KANSAS CITY, Mo. — In a conversation about Raiders coach Lane Kiffin in mid-August, Raiders managing general partner Al Davis said, "He's not the guy I hired."
From the outset of training camp, Kiffin has fired back almost on a daily basis by reminding everyone that he lacks the autonomy to do the job he was hired to do.
The endgame is coming soon, according to several front office people who have witnessed the war of wills unfold between the 79-year-old Davis and 33-year-old Kiffin over the past nine months or so.
Those people, who spoke on condition of anonymity, say Davis is at wit's end and prepared to fire Kiffin before season's end, perhaps as soon as Monday, regardless of the outcome of today's game against the Kansas City Chiefs. He has been contemplating a course of action for many weeks.
Davis was unavailable for comment. Kiffin could not be reached for comment. However, on Wednesday, Kiffin had this to say to the Kansas City-area media:
"You have to look at the history," Kiffin said. "History is what it is, that (Davis) doesn't keep people very long. We don't have a general manager. Everything goes through (Davis). That sets up a difficult situation at times. Knowing who the owner is, you know from Day 1 there's no job security."
Davis has fired a coach during a season only once in his 46-year career with the Raiders. That came in 1989, when he jettisoned Mike Shanahan after only four games. He promoted Art Shell to replace Shanahan.
Davis has numerous candidates in place on his coaching staff, though it remains unclear who would be the favorite.
Defensive coordinator Rob Ryan interviewed for the vacancy in 2007. Receivers coach James Lofton has interviewed for the job at least twice. Offensive coordinator Greg Knapp canceled a scheduled interview for the vacancy in 2004 so that he could join Jim Mora's Atlanta Falcons staff. Advance scout Paul Hackett was a head coach in college. Running backs coach Tom Rathman is a Davis favorite.
Davis reached his current state even before the Raiders were humiliated by the arch rival Denver Broncos 41-14, at home, in front of a sold-out crowd and a national TV audience Monday night.
His once-rosy relationship with Kiffin deteriorated soon after the Raiders completed a 4-12 season in Kiffin's first year as an NFL coach last year.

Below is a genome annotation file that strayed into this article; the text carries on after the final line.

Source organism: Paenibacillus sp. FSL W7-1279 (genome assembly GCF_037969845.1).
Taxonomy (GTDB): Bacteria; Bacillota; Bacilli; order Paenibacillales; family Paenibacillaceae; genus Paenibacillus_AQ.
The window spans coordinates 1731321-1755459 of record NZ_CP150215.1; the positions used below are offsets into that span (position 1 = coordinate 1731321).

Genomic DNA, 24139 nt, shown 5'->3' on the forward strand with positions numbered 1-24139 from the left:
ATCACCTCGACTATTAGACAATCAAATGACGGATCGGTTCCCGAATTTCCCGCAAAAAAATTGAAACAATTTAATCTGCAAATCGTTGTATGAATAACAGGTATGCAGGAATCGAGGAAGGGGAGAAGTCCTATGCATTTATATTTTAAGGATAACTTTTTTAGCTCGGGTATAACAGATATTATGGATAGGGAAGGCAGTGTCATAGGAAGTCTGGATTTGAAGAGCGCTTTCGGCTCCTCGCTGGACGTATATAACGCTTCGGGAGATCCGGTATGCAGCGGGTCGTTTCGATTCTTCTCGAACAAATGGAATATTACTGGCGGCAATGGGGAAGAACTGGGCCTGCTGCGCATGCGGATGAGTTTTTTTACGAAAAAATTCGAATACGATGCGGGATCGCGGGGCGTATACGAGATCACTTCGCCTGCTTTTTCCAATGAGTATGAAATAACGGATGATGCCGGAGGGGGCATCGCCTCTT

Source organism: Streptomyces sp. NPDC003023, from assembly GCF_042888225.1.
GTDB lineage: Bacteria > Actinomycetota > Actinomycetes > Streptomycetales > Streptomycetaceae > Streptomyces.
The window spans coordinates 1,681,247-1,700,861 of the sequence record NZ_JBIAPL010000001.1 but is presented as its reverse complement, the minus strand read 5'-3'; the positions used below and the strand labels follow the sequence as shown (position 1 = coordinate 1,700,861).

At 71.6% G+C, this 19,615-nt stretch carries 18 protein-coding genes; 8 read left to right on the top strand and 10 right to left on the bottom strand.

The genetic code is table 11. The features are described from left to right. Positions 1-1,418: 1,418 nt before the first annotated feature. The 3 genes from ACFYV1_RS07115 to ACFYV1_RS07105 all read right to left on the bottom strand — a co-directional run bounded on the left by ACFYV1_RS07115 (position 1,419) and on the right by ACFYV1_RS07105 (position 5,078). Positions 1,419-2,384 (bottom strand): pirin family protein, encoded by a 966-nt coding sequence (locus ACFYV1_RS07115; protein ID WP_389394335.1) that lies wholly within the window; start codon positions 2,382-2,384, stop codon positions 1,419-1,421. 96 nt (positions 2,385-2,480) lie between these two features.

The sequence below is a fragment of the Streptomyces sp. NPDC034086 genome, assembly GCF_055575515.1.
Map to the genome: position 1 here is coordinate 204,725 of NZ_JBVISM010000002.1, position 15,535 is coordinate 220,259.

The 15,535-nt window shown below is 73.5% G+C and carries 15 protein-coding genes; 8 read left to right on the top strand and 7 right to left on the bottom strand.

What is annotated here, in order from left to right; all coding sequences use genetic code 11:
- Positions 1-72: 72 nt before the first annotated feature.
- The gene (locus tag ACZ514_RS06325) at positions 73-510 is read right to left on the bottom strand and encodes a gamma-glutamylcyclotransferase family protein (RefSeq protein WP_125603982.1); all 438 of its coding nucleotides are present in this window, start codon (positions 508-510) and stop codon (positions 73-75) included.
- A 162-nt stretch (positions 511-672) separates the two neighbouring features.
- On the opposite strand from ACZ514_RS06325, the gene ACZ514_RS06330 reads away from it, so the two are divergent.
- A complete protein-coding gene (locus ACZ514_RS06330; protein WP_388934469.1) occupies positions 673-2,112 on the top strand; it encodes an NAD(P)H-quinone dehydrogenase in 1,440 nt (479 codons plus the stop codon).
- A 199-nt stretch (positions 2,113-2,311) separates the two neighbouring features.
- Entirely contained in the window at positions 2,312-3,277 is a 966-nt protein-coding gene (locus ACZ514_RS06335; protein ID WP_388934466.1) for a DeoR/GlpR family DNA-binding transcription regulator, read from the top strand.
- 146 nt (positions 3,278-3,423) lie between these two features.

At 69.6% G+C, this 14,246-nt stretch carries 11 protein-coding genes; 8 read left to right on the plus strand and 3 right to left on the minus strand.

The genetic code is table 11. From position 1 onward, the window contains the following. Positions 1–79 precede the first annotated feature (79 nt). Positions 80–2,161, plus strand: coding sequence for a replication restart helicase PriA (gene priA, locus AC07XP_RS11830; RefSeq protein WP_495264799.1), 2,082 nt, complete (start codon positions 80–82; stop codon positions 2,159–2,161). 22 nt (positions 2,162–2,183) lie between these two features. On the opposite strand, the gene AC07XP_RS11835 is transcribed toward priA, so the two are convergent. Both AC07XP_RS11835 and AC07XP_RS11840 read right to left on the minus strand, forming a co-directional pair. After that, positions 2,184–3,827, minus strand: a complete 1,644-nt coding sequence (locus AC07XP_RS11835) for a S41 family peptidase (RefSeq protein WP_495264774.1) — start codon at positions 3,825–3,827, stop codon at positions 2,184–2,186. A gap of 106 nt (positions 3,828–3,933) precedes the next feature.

Kiffin wanted Ryan removed. Davis balked. Kiffin, in essence, asked to be fired if he couldn't have control over player personnel and the makeup of his coaching staff. Davis, in essence, told Kiffin that he should quit if he didn't like it.
Time passed, but it didn't do much to heal the gaping wound. Kiffin went about his business as if nothing happened, content to stick around and see what transpired.
By that time, he didn't have many options within the coaching fraternity, be it the NFL or college. So, why not bide his time, get some additional experience, add another line on the resume and re-evaluate at season's end?
A rash of personnel and coaching moves by Davis further rankled Kiffin, still seething over being forced to retain Ryan.
Davis hired Lofton without Kiffin's knowledge, according to a person close to Kiffin. The Raiders contend that Kiffin was apprised of the hiring and found out long before the ink dried.
Davis also signed off on moves that included a trade for cornerback DeAngelo Hall, re-signing defensive tackle Tommy Kelly to a contract that guaranteed him $18.125 million and signing injury-prone wide receiver Javon Walker to a contract that guarantees him $11 million this season.
Kiffin's discontent grew with each development, to the point he voiced his displeasure on a regular basis.
Last week, Kiffin distanced himself from his team's defensive meltdown against the Broncos by saying Ryan and Davis conspire on the game plans. Ryan countered by saying he is in sole control of the defense and that Kiffin has input.
Kiffin also decried the lack of talent at his disposal, as well as Davis' failure to make enough roster moves during training camp so that Kiffin could foster the kind of competitive atmosphere he desired and field enough healthy bodies to accomplish the things he viewed as critical during practices.
This conceivably was done so that he had a built-in excuse if things went awry this season and would be labeled a brilliant coach if he fashioned a successful season without doing things his way.
Now, it appears as if there's no turning back. Those people in the front office say Kiffin has alienated himself from everyone who doesn't run, pass or block. His lone known ally is director of football development Mark Jackson.
Jackson came to the Raiders at Kiffin's insistence. They formed a relationship during their several years together at Southern Cal. He, too, has fallen from favor with Davis in recent months and has been stripped of his power.
Former Raiders coach Jon Gruden faced a similar crucible when he brought the Raiders to Arrowhead Stadium for the 1999 regular-season finale. The Raiders upset the Chiefs that day. In the process, they kept the Chiefs from making the playoffs and saved Gruden's job.
At this point, not even a convincing victory today is apt to help Kiffin. At best, it might buy him a couple of more weeks, those people in the front office said.
No one questions Kiffin's work ethic or his football acumen. In the end, his great undoing might be that he engaged Davis in a battle waged by many of his predecessors, with one stark difference: Kiffin overstepped his bounds and went public.
Of course, no one saw this coming the day Davis hired Kiffin. Then again, when Davis inadvertently misspoke during Kiffin's introductory news conference by saying, "I'm here to talk about Lance," perhaps, even then, Davis subconsciously realized he hired the wrong guy.
Contract Steve Corkran at email@example.com.